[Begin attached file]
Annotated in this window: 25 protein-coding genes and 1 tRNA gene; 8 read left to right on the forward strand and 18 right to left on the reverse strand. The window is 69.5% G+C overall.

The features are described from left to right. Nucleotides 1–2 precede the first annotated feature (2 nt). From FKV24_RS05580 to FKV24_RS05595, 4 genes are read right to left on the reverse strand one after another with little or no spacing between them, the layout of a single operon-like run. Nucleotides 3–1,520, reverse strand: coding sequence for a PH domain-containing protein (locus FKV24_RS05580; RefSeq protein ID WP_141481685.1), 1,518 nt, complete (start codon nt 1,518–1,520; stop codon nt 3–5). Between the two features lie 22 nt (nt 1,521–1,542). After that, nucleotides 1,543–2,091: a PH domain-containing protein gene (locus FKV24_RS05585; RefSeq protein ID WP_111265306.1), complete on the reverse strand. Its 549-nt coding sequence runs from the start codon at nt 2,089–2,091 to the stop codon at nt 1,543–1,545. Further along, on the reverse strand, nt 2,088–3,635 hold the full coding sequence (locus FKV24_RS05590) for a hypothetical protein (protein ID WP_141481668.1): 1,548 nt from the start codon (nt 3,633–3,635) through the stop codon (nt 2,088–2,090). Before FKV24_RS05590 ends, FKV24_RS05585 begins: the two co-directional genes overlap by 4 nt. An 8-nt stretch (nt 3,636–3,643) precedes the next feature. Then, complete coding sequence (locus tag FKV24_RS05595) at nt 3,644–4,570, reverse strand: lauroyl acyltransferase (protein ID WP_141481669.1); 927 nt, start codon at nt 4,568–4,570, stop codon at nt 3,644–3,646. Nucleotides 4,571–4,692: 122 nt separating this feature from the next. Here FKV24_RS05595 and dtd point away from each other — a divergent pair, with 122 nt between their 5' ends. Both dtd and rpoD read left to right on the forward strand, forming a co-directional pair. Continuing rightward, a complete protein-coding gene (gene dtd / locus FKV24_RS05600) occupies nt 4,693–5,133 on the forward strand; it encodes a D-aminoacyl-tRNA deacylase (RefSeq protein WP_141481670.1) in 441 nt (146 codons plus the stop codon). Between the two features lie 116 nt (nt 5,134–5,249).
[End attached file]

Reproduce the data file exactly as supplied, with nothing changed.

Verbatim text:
Annotated in this window: 25 protein-coding genes and 1 tRNA gene; 8 read left to right on the forward strand and 18 right to left on the reverse strand. The window is 69.5% G+C overall.

The features are described from left to right. Nucleotides 1–2 precede the first annotated feature (2 nt). From FKV24_RS05580 to FKV24_RS05595, 4 genes are read right to left on the reverse strand one after another with little or no spacing between them, the layout of a single operon-like run. Nucleotides 3–1,520, reverse strand: coding sequence for a PH domain-containing protein (locus FKV24_RS05580; RefSeq protein ID WP_141481685.1), 1,518 nt, complete (start codon nt 1,518–1,520; stop codon nt 3–5). Between the two features lie 22 nt (nt 1,521–1,542). After that, nucleotides 1,543–2,091: a PH domain-containing protein gene (locus FKV24_RS05585; RefSeq protein ID WP_111265306.1), complete on the reverse strand. Its 549-nt coding sequence runs from the start codon at nt 2,089–2,091 to the stop codon at nt 1,543–1,545. Further along, on the reverse strand, nt 2,088–3,635 hold the full coding sequence (locus FKV24_RS05590) for a hypothetical protein (protein ID WP_141481668.1): 1,548 nt from the start codon (nt 3,633–3,635) through the stop codon (nt 2,088–2,090). Before FKV24_RS05590 ends, FKV24_RS05585 begins: the two co-directional genes overlap by 4 nt. An 8-nt stretch (nt 3,636–3,643) precedes the next feature. Then, complete coding sequence (locus tag FKV24_RS05595) at nt 3,644–4,570, reverse strand: lauroyl acyltransferase (protein ID WP_141481669.1); 927 nt, start codon at nt 4,568–4,570, stop codon at nt 3,644–3,646. Nucleotides 4,571–4,692: 122 nt separating this feature from the next. Here FKV24_RS05595 and dtd point away from each other — a divergent pair, with 122 nt between their 5' ends. Both dtd and rpoD read left to right on the forward strand, forming a co-directional pair. Continuing rightward, a complete protein-coding gene (gene dtd / locus FKV24_RS05600) occupies nt 4,693–5,133 on the forward strand; it encodes a D-aminoacyl-tRNA deacylase (RefSeq protein WP_141481670.1) in 441 nt (146 codons plus the stop codon). Between the two features lie 116 nt (nt 5,134–5,249).